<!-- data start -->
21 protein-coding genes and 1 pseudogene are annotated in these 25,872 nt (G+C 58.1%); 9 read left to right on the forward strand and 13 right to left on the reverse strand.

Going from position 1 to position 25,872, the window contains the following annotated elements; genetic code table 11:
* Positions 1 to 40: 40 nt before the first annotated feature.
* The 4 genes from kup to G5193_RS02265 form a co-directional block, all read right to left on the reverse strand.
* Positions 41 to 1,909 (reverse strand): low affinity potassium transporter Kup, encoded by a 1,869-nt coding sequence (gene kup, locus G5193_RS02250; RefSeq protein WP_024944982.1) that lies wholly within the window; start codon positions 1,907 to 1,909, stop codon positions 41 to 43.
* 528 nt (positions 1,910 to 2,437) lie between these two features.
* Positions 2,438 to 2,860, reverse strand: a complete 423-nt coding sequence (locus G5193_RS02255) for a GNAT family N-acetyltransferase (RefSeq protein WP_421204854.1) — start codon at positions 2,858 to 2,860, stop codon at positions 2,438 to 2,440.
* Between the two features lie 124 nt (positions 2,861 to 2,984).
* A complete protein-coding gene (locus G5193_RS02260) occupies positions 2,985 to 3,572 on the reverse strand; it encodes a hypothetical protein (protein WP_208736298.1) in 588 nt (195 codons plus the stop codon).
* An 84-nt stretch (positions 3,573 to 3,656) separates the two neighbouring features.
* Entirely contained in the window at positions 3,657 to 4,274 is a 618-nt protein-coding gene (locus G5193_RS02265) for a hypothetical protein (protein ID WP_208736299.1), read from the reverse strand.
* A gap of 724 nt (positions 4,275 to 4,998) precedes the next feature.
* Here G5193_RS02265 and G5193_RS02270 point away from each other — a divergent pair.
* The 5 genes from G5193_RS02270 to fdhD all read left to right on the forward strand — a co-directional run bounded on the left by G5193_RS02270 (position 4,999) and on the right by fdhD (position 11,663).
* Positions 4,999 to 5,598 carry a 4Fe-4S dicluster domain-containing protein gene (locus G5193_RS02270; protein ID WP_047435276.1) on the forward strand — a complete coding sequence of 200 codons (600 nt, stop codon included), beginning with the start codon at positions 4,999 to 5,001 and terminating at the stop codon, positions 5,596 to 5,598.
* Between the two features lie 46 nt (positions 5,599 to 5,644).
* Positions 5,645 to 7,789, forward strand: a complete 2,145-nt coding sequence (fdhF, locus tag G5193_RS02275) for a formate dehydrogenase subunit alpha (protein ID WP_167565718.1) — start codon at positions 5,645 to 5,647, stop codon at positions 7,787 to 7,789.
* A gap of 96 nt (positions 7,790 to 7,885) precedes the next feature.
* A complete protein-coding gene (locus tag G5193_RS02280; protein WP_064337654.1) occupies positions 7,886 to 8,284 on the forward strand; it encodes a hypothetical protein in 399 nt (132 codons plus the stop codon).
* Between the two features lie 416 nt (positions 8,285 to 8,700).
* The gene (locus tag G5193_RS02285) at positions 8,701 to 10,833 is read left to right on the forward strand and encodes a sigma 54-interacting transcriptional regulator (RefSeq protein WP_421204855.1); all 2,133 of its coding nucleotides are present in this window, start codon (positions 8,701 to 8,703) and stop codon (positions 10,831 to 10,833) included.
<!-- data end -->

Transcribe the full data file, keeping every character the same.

21 protein-coding genes and 1 pseudogene are annotated in these 25,872 nt (G+C 58.1%); 9 read left to right on the forward strand and 13 right to left on the reverse strand.

Going from position 1 to position 25,872, the window contains the following annotated elements; genetic code table 11:
* Positions 1 to 40: 40 nt before the first annotated feature.
* The 4 genes from kup to G5193_RS02265 form a co-directional block, all read right to left on the reverse strand.
* Positions 41 to 1,909 (reverse strand): low affinity potassium transporter Kup, encoded by a 1,869-nt coding sequence (gene kup, locus G5193_RS02250; RefSeq protein WP_024944982.1) that lies wholly within the window; start codon positions 1,907 to 1,909, stop codon positions 41 to 43.
* 528 nt (positions 1,910 to 2,437) lie between these two features.
* Positions 2,438 to 2,860, reverse strand: a complete 423-nt coding sequence (locus G5193_RS02255) for a GNAT family N-acetyltransferase (RefSeq protein WP_421204854.1) — start codon at positions 2,858 to 2,860, stop codon at positions 2,438 to 2,440.
* Between the two features lie 124 nt (positions 2,861 to 2,984).
* A complete protein-coding gene (locus G5193_RS02260) occupies positions 2,985 to 3,572 on the reverse strand; it encodes a hypothetical protein (protein WP_208736298.1) in 588 nt (195 codons plus the stop codon).
* An 84-nt stretch (positions 3,573 to 3,656) separates the two neighbouring features.
* Entirely contained in the window at positions 3,657 to 4,274 is a 618-nt protein-coding gene (locus G5193_RS02265) for a hypothetical protein (protein ID WP_208736299.1), read from the reverse strand.
* A gap of 724 nt (positions 4,275 to 4,998) precedes the next feature.
* Here G5193_RS02265 and G5193_RS02270 point away from each other — a divergent pair.
* The 5 genes from G5193_RS02270 to fdhD all read left to right on the forward strand — a co-directional run bounded on the left by G5193_RS02270 (position 4,999) and on the right by fdhD (position 11,663).
* Positions 4,999 to 5,598 carry a 4Fe-4S dicluster domain-containing protein gene (locus G5193_RS02270; protein ID WP_047435276.1) on the forward strand — a complete coding sequence of 200 codons (600 nt, stop codon included), beginning with the start codon at positions 4,999 to 5,001 and terminating at the stop codon, positions 5,596 to 5,598.
* Between the two features lie 46 nt (positions 5,599 to 5,644).
* Positions 5,645 to 7,789, forward strand: a complete 2,145-nt coding sequence (fdhF, locus tag G5193_RS02275) for a formate dehydrogenase subunit alpha (protein ID WP_167565718.1) — start codon at positions 5,645 to 5,647, stop codon at positions 7,787 to 7,789.
* A gap of 96 nt (positions 7,790 to 7,885) precedes the next feature.
* A complete protein-coding gene (locus tag G5193_RS02280; protein WP_064337654.1) occupies positions 7,886 to 8,284 on the forward strand; it encodes a hypothetical protein in 399 nt (132 codons plus the stop codon).
* Between the two features lie 416 nt (positions 8,285 to 8,700).
* The gene (locus tag G5193_RS02285) at positions 8,701 to 10,833 is read left to right on the forward strand and encodes a sigma 54-interacting transcriptional regulator (RefSeq protein WP_421204855.1); all 2,133 of its coding nucleotides are present in this window, start codon (positions 8,701 to 8,703) and stop codon (positions 10,831 to 10,833) included.